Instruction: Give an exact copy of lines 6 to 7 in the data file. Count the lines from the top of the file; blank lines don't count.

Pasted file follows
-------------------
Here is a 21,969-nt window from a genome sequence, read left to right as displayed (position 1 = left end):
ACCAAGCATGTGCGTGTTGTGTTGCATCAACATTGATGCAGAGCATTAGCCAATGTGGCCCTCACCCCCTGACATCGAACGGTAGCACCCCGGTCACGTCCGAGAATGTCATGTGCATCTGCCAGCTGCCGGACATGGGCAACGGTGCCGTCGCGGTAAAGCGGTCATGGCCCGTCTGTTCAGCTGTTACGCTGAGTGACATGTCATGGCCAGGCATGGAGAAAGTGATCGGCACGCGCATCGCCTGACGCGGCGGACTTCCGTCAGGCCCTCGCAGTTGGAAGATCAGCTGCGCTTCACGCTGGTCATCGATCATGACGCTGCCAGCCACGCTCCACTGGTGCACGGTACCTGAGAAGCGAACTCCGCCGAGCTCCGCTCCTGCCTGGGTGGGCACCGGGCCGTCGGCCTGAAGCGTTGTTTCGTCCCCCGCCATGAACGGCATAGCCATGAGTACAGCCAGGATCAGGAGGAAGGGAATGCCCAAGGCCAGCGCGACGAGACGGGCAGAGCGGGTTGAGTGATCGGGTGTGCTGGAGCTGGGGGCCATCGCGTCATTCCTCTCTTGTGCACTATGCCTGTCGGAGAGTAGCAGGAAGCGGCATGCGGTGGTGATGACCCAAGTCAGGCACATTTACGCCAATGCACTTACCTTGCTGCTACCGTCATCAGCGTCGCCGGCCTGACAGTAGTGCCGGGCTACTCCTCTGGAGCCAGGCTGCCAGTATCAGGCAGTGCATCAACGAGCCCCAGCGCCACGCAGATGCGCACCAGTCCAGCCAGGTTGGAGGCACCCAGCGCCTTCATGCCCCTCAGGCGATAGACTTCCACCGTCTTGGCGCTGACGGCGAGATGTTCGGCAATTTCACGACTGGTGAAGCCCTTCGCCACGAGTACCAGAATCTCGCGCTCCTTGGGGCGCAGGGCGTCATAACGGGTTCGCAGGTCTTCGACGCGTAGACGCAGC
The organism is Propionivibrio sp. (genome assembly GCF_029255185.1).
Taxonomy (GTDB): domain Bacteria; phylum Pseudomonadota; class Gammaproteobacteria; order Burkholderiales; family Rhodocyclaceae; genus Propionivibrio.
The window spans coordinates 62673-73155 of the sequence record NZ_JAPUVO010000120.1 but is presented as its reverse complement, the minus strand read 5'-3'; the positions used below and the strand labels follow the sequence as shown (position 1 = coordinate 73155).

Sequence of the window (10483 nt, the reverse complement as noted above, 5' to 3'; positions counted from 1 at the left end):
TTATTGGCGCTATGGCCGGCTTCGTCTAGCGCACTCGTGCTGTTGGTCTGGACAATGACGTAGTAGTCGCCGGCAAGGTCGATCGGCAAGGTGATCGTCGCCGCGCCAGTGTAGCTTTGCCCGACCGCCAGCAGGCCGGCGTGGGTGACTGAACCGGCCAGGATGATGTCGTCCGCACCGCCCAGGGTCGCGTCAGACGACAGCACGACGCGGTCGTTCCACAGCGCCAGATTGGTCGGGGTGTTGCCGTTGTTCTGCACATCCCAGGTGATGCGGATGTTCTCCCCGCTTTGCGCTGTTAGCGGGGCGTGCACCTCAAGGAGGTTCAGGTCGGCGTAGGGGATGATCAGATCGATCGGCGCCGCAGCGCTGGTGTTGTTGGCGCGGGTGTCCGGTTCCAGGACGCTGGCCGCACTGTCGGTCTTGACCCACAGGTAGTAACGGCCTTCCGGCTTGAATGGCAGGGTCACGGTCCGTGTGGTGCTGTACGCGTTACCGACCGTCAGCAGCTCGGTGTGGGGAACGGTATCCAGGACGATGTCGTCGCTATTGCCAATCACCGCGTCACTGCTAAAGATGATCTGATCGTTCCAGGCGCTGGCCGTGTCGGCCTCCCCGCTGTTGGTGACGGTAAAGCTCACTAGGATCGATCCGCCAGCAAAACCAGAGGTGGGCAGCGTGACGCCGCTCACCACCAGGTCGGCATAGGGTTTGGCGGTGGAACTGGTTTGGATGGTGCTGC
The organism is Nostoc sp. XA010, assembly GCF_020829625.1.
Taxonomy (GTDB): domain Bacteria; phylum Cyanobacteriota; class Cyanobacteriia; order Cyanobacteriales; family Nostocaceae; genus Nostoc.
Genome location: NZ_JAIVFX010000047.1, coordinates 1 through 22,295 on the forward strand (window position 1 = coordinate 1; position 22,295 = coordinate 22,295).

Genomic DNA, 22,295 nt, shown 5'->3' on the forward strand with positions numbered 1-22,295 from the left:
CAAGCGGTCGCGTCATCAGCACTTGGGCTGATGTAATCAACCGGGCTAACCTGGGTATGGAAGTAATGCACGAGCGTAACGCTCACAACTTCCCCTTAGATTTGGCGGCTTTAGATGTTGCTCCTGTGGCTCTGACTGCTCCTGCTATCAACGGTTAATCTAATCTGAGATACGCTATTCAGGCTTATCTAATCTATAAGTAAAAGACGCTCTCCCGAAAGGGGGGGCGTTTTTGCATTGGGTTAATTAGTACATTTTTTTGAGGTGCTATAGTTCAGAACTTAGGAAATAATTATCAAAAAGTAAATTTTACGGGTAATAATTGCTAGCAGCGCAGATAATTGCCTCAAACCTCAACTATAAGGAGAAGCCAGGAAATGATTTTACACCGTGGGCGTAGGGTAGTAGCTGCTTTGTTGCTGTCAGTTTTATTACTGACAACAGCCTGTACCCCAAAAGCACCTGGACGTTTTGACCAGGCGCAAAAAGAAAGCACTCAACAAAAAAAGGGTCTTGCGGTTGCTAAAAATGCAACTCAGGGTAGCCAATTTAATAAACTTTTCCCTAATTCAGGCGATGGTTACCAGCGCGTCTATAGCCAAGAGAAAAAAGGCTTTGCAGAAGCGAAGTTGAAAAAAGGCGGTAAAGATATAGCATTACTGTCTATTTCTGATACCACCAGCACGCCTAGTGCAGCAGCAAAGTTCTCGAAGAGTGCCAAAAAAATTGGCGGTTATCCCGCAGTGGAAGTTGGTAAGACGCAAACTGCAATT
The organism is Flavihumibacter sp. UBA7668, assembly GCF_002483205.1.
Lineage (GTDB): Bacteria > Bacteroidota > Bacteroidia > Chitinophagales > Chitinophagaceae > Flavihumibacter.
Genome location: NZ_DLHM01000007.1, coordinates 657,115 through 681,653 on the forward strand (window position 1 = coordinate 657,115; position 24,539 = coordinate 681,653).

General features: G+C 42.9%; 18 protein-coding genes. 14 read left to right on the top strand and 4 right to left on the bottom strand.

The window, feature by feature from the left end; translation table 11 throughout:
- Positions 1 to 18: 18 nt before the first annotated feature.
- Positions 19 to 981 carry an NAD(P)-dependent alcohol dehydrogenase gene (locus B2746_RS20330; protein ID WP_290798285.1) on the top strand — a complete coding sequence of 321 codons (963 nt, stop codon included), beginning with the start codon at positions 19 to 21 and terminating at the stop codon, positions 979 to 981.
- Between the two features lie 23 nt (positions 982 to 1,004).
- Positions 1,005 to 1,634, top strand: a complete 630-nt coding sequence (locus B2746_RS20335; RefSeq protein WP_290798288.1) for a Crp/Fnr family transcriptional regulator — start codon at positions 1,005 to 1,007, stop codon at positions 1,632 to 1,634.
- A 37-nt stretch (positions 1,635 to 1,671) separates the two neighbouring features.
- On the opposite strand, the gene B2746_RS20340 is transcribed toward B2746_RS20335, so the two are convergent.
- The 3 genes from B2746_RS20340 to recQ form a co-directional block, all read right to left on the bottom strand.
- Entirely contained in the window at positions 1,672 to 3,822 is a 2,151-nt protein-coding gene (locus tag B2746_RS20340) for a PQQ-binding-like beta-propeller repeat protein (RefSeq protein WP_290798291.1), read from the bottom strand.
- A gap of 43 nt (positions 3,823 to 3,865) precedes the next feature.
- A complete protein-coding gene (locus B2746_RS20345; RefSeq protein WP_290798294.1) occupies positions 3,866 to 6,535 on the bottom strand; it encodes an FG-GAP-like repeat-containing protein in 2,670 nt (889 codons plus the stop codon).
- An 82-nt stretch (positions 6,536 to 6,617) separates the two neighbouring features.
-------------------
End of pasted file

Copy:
Sequence of the window (10483 nt, the reverse complement as noted above, 5' to 3'; positions counted from 1 at the left end):
TTATTGGCGCTATGGCCGGCTTCGTCTAGCGCACTCGTGCTGTTGGTCTGGACAATGACGTAGTAGTCGCCGGCAAGGTCGATCGGCAAGGTGATCGTCGCCGCGCCAGTGTAGCTTTGCCCGACCGCCAGCAGGCCGGCGTGGGTGACTGAACCGGCCAGGATGATGTCGTCCGCACCGCCCAGGGTCGCGTCAGACGACAGCACGACGCGGTCGTTCCACAGCGCCAGATTGGTCGGGGTGTTGCCGTTGTTCTGCACATCCCAGGTGATGCGGATGTTCTCCCCGCTTTGCGCTGTTAGCGGGGCGTGCACCTCAAGGAGGTTCAGGTCGGCGTAGGGGATGATCAGATCGATCGGCGCCGCAGCGCTGGTGTTGTTGGCGCGGGTGTCCGGTTCCAGGACGCTGGCCGCACTGTCGGTCTTGACCCACAGGTAGTAACGGCCTTCCGGCTTGAATGGCAGGGTCACGGTCCGTGTGGTGCTGTACGCGTTACCGACCGTCAGCAGCTCGGTGTGGGGAACGGTATCCAGGACGATGTCGTCGCTATTGCCAATCACCGCGTCACTGCTAAAGATGATCTGATCGTTCCAGGCGCTGGCCGTGTCGGCCTCCCCGCTGTTGGTGACGGTAAAGCTCACTAGGATCGATCCGCCAGCAAAACCAGAGGTGGGCAGCGTGACGCCGCTCACCACCAGGTCGGCATAGGGTTTGGCGGTGGAACTGGTTTGGATGGTGCTGC